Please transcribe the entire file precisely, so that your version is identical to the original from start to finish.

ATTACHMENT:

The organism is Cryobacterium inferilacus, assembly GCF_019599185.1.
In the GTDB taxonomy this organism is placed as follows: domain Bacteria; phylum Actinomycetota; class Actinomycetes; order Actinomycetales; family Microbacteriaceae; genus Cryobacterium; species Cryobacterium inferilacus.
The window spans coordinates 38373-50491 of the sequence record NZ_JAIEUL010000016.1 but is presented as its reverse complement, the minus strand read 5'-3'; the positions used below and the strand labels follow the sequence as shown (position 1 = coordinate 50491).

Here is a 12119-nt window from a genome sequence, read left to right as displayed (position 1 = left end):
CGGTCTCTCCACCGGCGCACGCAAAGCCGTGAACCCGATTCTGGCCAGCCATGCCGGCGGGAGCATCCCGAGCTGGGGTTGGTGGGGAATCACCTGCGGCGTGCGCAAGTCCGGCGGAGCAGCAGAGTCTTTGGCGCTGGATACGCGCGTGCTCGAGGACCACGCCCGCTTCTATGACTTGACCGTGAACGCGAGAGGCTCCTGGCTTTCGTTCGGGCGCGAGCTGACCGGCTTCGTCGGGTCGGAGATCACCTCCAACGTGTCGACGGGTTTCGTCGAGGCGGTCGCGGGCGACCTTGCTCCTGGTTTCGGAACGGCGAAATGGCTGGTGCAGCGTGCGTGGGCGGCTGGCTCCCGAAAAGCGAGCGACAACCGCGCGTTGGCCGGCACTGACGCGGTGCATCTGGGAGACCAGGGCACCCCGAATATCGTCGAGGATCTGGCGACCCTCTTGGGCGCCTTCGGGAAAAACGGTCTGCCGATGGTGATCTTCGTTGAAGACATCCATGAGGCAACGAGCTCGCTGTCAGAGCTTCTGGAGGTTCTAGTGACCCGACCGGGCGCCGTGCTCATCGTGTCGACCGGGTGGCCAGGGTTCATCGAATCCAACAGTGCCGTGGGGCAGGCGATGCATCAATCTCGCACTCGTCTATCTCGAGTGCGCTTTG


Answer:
The organism is Cryobacterium inferilacus, assembly GCF_019599185.1.
In the GTDB taxonomy this organism is placed as follows: domain Bacteria; phylum Actinomycetota; class Actinomycetes; order Actinomycetales; family Microbacteriaceae; genus Cryobacterium; species Cryobacterium inferilacus.
The window spans coordinates 38373-50491 of the sequence record NZ_JAIEUL010000016.1 but is presented as its reverse complement, the minus strand read 5'-3'; the positions used below and the strand labels follow the sequence as shown (position 1 = coordinate 50491).

Here is a 12119-nt window from a genome sequence, read left to right as displayed (position 1 = left end):
CGGTCTCTCCACCGGCGCACGCAAAGCCGTGAACCCGATTCTGGCCAGCCATGCCGGCGGGAGCATCCCGAGCTGGGGTTGGTGGGGAATCACCTGCGGCGTGCGCAAGTCCGGCGGAGCAGCAGAGTCTTTGGCGCTGGATACGCGCGTGCTCGAGGACCACGCCCGCTTCTATGACTTGACCGTGAACGCGAGAGGCTCCTGGCTTTCGTTCGGGCGCGAGCTGACCGGCTTCGTCGGGTCGGAGATCACCTCCAACGTGTCGACGGGTTTCGTCGAGGCGGTCGCGGGCGACCTTGCTCCTGGTTTCGGAACGGCGAAATGGCTGGTGCAGCGTGCGTGGGCGGCTGGCTCCCGAAAAGCGAGCGACAACCGCGCGTTGGCCGGCACTGACGCGGTGCATCTGGGAGACCAGGGCACCCCGAATATCGTCGAGGATCTGGCGACCCTCTTGGGCGCCTTCGGGAAAAACGGTCTGCCGATGGTGATCTTCGTTGAAGACATCCATGAGGCAACGAGCTCGCTGTCAGAGCTTCTGGAGGTTCTAGTGACCCGACCGGGCGCCGTGCTCATCGTGTCGACCGGGTGGCCAGGGTTCATCGAATCCAACAGTGCCGTGGGGCAGGCGATGCATCAATCTCGCACTCGTCTATCTCGAGTGCGCTTTG